Overall, it was a great experience for the students, their parents, and myself. Several students and parents indicated they’d like to come to the OBHC to work on their projects, and the older students asked for more information on how they could submit their projects to this year’s National History Day competition. Several students also approached me after class to tell me about their topics and ask me questions about the OBHC. In the weeks that followed, about a dozen students visited the OBHC to conduct research using our collections.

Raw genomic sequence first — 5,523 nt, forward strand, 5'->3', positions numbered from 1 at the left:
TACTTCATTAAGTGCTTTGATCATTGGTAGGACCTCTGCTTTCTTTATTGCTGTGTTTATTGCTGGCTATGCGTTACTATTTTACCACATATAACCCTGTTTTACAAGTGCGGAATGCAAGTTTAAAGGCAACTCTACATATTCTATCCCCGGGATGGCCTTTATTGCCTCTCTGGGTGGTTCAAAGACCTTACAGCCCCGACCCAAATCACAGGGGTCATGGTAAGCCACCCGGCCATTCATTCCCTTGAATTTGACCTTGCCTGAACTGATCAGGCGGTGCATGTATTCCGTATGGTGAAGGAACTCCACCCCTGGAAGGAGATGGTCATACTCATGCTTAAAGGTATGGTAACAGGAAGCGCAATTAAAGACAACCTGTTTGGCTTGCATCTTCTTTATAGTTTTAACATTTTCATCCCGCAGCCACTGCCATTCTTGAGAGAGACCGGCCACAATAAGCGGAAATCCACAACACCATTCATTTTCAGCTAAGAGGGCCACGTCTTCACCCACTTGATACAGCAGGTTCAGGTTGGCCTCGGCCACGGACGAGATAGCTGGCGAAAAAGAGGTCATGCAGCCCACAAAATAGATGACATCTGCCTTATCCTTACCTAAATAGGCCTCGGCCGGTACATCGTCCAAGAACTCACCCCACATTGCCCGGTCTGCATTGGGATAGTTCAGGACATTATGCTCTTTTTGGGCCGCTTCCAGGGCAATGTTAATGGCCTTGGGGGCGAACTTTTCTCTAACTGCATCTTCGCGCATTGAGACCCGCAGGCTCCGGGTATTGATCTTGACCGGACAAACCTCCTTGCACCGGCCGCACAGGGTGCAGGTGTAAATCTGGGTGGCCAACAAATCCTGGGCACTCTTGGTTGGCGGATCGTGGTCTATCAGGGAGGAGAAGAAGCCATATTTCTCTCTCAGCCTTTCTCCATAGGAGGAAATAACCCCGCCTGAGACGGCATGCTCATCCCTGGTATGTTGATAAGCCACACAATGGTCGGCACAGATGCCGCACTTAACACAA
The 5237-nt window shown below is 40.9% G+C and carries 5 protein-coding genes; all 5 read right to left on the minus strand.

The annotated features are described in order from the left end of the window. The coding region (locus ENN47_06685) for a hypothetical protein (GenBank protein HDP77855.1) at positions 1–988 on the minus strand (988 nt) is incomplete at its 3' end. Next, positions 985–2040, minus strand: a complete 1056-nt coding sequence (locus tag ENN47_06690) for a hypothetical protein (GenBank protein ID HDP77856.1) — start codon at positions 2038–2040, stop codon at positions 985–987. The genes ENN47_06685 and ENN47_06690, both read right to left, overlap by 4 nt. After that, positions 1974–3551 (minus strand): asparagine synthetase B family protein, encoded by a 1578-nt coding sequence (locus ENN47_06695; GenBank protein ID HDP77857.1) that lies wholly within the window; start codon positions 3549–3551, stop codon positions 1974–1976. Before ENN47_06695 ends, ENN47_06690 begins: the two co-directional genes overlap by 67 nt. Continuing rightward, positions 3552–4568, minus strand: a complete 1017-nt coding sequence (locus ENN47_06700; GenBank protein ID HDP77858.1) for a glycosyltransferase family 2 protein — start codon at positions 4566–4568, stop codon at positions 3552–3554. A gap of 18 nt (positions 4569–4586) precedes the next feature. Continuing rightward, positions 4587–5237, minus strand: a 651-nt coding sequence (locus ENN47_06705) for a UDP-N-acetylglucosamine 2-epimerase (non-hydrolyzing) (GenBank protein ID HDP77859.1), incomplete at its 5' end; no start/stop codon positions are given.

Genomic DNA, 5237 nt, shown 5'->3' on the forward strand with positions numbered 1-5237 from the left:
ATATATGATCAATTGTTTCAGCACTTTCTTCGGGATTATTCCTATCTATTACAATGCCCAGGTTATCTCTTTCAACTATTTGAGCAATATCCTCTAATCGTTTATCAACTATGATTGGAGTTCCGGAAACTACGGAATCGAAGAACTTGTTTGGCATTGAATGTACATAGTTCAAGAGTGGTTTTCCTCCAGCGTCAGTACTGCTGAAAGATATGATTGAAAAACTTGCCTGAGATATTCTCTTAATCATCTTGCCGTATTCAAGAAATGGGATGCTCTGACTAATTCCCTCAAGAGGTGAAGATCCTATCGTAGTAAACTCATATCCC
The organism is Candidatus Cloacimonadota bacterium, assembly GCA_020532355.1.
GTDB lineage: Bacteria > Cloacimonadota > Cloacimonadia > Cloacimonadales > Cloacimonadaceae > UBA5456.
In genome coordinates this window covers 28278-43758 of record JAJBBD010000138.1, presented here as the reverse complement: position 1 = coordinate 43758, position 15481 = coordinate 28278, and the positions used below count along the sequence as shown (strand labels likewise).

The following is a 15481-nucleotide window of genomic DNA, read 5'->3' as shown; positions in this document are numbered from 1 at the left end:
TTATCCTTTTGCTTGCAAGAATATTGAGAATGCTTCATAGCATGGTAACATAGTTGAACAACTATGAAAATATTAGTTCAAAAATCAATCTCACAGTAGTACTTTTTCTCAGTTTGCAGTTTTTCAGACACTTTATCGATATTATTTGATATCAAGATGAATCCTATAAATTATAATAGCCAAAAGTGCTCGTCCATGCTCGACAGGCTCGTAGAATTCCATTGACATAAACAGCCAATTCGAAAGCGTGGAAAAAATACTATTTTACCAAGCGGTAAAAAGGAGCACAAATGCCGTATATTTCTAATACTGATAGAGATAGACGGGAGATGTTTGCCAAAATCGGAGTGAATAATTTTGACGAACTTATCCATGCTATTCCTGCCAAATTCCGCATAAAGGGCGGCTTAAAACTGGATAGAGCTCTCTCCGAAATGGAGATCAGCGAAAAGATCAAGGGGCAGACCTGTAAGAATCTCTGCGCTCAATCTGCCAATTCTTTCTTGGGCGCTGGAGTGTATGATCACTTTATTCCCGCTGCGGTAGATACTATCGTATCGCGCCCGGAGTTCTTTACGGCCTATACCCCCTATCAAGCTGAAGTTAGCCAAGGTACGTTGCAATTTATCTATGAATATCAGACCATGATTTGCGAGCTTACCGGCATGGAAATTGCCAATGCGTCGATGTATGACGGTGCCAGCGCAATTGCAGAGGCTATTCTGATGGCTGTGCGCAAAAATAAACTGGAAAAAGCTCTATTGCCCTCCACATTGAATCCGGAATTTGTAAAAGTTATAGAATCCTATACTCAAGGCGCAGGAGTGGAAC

This session was a reminder that repositories like the OBHC are uniquely situated to serve as laboratories for young people to engage with historical inquiry, research, and hands-on work with unique pieces of documentary evidence of their ancestors’ lived experiences. Engaging with primary sources helps students become more emotionally connected to their personal history and creates a stronger sense of belonging and identification with the communities in which they grow up. I hope to work with many more students like these in the future.